Discord too chaotic? Forums too slow? Teams and Slack too corporate? Unhappy with existing community infrastructure, a man named Florian Glatt is trying to revolutionize communities with his project Common Ground. In the second episode of the Web3 on Fire podcast, Florian joins host Rob from Ambire to discuss the future of Web3 and the role of Common Ground in this evolving landscape.
Watch the video recording below:
The Journey to Web3
Florian, a lawyer by trade, shared his journey into Web3, initially drawn by the allure of Bitcoin and later captivated by the emergence of Ethereum. The idea of user-owned platforms and protocols, a new kind of internet and coordination data for the world, fascinated him. This fascination led him to contribute to the space both as a lawyer and a software developer.
Common Ground: A Social Network for the 21st Century
As Florian explained, Common Ground is a social network for the 21st century. It's a platform that combines the best of Web1, Web2, and Web3, offering a space for real-time communication, blogging, and newsfeeds. The platform is designed to reverse the flow of how work in Web3 is currently happening, allowing contributors to work across organizations, carrying their reputation and contributions with them.
The Importance of Identity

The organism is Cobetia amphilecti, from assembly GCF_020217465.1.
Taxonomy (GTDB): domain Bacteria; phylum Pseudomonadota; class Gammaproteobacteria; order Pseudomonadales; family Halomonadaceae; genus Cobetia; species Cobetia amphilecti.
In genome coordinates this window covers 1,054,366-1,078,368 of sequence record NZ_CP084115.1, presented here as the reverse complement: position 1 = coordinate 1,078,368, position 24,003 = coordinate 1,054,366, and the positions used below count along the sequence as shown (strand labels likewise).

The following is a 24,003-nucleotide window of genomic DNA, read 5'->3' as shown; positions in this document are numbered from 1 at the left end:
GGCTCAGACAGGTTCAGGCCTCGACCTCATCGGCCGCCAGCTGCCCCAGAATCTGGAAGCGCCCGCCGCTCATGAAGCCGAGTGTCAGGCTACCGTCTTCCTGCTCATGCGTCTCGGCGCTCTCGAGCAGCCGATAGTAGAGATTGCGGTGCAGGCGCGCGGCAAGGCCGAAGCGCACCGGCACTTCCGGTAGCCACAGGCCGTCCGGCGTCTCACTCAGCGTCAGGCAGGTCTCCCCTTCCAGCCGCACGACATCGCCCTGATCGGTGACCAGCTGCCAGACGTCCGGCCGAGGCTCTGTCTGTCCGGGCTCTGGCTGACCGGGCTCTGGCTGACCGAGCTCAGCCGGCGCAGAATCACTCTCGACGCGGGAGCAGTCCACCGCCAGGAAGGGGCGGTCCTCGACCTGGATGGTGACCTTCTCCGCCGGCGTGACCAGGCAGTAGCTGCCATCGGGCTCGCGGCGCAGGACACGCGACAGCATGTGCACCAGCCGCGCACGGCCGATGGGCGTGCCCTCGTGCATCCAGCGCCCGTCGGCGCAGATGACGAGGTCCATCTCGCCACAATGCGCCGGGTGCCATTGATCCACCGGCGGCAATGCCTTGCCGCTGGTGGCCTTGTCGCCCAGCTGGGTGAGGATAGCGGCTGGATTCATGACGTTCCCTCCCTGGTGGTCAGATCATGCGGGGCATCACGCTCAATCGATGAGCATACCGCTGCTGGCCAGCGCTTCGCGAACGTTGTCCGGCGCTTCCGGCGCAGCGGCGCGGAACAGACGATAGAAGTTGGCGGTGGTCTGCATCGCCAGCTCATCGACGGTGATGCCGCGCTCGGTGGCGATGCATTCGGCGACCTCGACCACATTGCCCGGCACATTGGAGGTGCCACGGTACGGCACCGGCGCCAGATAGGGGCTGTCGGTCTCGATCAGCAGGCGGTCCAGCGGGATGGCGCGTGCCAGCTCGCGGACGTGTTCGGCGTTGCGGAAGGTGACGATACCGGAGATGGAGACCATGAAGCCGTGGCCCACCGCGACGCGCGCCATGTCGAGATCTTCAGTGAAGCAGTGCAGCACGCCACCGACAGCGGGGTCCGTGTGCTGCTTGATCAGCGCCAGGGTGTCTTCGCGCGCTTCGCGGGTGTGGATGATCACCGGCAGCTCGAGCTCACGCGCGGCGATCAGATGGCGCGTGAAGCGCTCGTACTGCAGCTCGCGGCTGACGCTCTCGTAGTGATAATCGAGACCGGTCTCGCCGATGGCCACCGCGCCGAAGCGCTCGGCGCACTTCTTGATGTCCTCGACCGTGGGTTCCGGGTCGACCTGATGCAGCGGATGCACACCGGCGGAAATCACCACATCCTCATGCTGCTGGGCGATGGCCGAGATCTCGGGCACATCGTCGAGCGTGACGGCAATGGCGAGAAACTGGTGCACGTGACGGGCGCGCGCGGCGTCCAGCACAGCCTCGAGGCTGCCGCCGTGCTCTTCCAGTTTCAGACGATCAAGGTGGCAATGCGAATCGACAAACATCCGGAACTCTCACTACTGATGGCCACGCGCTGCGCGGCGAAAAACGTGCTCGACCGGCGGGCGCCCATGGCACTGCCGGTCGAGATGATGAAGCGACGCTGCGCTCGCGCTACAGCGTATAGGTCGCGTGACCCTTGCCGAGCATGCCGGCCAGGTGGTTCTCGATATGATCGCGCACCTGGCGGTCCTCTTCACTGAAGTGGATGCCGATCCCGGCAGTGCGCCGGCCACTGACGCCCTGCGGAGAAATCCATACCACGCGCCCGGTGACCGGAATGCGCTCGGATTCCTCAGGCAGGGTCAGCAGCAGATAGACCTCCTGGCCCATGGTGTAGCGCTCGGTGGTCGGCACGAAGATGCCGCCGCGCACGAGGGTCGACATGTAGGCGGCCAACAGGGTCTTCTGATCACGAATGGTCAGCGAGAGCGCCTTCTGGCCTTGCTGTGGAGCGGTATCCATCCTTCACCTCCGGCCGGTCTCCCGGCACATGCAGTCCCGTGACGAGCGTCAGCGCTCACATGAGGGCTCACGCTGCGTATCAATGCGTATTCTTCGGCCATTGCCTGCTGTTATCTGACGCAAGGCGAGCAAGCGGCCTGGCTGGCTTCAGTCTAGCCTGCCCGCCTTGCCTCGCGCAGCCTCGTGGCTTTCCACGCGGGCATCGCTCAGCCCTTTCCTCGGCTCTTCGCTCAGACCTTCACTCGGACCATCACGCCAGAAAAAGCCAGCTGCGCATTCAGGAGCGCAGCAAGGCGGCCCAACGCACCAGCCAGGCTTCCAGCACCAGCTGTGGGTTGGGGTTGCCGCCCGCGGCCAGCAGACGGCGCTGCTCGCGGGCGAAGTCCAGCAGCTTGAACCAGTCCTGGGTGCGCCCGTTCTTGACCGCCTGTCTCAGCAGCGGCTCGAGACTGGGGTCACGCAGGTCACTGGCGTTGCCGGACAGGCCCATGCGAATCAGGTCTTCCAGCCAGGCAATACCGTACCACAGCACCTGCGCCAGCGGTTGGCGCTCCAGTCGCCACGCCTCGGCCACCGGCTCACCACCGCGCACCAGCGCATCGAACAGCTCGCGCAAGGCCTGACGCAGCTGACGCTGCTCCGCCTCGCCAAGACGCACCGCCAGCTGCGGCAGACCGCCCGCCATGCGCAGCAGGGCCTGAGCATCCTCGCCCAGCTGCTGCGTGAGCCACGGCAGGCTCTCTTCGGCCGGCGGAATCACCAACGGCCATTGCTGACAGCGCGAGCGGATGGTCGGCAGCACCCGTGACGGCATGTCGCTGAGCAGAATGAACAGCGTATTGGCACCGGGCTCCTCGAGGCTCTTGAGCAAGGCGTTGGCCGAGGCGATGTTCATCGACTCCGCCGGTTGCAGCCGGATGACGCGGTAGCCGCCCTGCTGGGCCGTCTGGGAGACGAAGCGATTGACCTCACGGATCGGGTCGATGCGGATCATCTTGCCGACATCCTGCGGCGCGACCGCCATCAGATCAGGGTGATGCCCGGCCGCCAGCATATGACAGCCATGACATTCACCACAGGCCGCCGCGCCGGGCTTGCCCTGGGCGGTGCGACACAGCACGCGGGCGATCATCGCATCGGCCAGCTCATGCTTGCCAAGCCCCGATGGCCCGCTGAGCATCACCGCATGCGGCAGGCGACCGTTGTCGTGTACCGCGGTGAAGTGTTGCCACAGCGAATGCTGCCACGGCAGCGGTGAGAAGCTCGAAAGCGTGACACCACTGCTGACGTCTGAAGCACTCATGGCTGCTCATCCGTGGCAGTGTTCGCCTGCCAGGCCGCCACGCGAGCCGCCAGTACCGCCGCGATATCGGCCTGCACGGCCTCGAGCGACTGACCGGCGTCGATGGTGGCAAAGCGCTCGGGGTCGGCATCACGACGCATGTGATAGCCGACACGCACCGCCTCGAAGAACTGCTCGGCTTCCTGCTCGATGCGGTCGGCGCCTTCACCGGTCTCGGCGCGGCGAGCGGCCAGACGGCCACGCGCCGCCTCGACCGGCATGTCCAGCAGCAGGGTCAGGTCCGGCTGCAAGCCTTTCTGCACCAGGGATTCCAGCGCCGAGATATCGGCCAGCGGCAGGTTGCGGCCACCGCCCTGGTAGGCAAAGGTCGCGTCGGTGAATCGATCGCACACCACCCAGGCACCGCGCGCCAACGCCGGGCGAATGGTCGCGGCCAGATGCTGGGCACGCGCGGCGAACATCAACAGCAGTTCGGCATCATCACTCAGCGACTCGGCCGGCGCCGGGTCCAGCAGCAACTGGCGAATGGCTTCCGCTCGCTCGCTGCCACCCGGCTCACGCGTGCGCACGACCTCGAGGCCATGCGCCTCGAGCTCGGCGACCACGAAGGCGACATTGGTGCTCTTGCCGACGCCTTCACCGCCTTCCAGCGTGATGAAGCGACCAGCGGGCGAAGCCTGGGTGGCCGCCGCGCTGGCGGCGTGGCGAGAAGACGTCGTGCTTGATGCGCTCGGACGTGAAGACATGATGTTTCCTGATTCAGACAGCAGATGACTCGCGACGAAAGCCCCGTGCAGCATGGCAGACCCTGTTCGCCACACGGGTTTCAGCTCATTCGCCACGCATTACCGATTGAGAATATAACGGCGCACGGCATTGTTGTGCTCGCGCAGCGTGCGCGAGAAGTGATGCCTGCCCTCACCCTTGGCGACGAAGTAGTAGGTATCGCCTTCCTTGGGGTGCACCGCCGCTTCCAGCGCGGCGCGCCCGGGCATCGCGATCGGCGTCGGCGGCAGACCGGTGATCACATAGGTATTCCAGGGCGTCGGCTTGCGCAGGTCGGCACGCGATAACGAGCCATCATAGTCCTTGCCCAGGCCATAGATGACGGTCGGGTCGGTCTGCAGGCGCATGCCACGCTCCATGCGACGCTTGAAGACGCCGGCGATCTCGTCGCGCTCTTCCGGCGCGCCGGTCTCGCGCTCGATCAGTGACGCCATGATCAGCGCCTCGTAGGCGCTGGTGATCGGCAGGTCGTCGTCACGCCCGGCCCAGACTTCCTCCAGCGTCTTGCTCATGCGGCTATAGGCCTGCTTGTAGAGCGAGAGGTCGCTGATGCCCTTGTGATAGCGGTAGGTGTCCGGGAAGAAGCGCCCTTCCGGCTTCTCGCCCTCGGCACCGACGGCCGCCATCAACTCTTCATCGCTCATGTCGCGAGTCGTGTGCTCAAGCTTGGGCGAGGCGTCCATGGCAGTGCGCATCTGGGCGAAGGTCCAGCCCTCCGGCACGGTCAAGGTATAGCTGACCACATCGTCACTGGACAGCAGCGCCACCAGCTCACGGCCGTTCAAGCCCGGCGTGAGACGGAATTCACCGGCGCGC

One of the key features of Common Ground is its approach to identity. Florian emphasized that identity is layered and charismatic, meaning that individuals can have different identities in different contexts. Common Ground offers users a minimal viable identity, which can be enhanced by choosing a username, adding a proof of humanity certificate, accruing reputation, or connecting a wallet with valuable tokens.
The Role of Communities
Florian also discussed the role of communities in Common Ground. Communities are their own entities on the platform, and they can choose their own identity system. They can also decide what level of trust is required for users to post and engage in the community.
The Future of Common Ground
Looking ahead, Florian shared that Common Ground is constantly evolving and improving. He hinted at upcoming changes to Common Ground's profile feature, which will focus more on telling a personal story through the work contributors have done.
In conclusion, the conversation between Rob and Florian offered a fascinating glimpse into the future of work in the Web3 space. As platforms like Common Ground continue to evolve and integrate with other tools, the way we work and contribute to projects is set to change dramatically. The future of work is decentralized, and it's closer than we think.
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